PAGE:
“A decade ago, India and China had roughly the same GDP per capita. Now India’s is about $460 and China’s $840. If India continues to grow at 5.4%–a rate it has never been able to sustain over any length of time–it would take 12 years for it to reach China’s current income level and decades more to reach that of Thailand or Korea.”, writes
Anthony Paul in Fortune.
Paul mentioned South Korea. It may be hard to believe today but “in 1960, India and South Korea were both very poor. India, at least until the 1990s, was not much involved in the world economy. South Korea staked its future on engagement in the economy. Today, its per capita income is about 20 times higher than India’s.”, writes Daniel Yergin in the International Herald Tribune.
There is little doubt that China has left India behind in the most important race that matters – the economic one. Writes John Thornhill in the Financial Times (April 12, 2002):
China and India, the two dominant powers in mainland Asia, seemingly have a lot in common. Both countries boast ancient civilisations, spicy cuisines, nuclear missiles, diverse populations of over 1bn people, and apparently limitless economic potential. They also share many problems: mass poverty, growing urban-rural divides, oppressive bureaucracies, and widespread corruption.
Yet to outside investors the differences appear starker than the similarities. While China’s relentless economic expansion continues to mesmerise foreign investors, India remains something of an afterthought in investment terms. While the sleeping giant that was China has woken with a vengeance, India still appears to be quietly dozing in the corner.
That impression is certainly reflected in the hard statistics. In 1999, China sucked in more than $ 40.3bn in foreign direct investment compared with $ 2.1bn in India. Foreign portfolio investors too have been busily buying into giant Chinese corporations while largely ignoring India’s smaller companies.
At $ 54.7bn, the market capitalisation of the China Mobile, the country’s most valuable company, equals 45 per cent of the total value of the Indian stock market. “China is a must-have in any global equity portfolio,” says one fund manager. “India is still not in that category.”
The latest Business Today (April 28, 2002) has a cover story on China. Begins the story:
In today’s global economy, countries are either on the bus or off it. China is firmly on it. India is sometimes on, sometimes off. China has constructed some 50,000 kilometres of expressways in the past decade, 25,000 kilometres since 1998, or a little over 17 kilometres a day. India still can’t get over the 13,151 kilometre long Golden Quadrilateral that will be in place by 2007.The Shanghai skyline, by some estimates, has seen the emergence of 20,000 high rises over the past 10 years. India is still raving over Delhi’s satellite township Gurgaon and Mumbai’s Bandra Kurla complex which together, boast less than 100 high rises.China has 160 million phones, India has a mere 6 million.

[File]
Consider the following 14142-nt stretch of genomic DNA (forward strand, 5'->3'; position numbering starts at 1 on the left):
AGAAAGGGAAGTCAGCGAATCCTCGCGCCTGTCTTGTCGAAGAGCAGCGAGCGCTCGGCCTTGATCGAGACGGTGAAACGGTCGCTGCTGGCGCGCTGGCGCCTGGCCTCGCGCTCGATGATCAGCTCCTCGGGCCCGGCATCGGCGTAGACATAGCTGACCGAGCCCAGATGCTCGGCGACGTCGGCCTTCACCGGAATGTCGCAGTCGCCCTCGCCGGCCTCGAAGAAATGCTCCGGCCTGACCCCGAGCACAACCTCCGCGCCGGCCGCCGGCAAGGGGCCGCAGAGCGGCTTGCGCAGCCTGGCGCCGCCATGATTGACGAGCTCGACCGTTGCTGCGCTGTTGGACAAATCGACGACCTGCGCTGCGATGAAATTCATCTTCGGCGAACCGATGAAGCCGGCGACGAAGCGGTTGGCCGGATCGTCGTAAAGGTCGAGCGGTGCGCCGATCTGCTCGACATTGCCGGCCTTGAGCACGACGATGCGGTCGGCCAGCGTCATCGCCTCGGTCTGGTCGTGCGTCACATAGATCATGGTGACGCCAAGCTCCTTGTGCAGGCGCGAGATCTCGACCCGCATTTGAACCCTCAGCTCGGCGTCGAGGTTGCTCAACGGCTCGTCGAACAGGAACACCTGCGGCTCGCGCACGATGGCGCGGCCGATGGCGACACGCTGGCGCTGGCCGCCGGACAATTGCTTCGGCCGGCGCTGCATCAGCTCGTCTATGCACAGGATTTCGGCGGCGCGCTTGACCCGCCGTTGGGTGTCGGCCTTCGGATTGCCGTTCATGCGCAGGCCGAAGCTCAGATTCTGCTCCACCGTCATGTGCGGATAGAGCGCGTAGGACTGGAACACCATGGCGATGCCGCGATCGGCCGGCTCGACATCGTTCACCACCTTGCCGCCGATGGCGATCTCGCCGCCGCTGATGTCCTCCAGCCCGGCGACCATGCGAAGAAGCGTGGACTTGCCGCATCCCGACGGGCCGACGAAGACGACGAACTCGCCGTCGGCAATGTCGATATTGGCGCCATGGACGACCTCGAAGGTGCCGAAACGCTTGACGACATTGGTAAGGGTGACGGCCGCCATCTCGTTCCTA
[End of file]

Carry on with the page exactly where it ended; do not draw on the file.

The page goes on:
A conservative estimate puts China’s total inbound traffic at 60 million annually, whereas India has been able to attract a mere 2.5 million tourists annually.
China has set a goal to become the number one destination in Asia with 130 million foreign visitors by 2020. According to comparative data of World Tourism Organisation, China’s total inbound traffic grew to 27 million in 1999 from 10.5 million in 1990, whereas India’s total inbound traffic could only grow from 1.7 million in 1990 to 2.5 million in 1999.
This is mainly because China has adopted a policy of focusing growth in the core regions including Beijing, Xian, Guangdong and Shanghai. Now all provinces are in competition to attract tourists, said Mr Bhoothalingam, Manas Advisory chief executive. As a result, the country has been able to offer over 6,000 star-rated hotels, 126 airports, and 1,286 international travel services.
So, even as China powers ahead, India ponders and flounders. The areas that India is ahead of China is in software and IT services, which are now seen as India’s hope for the future.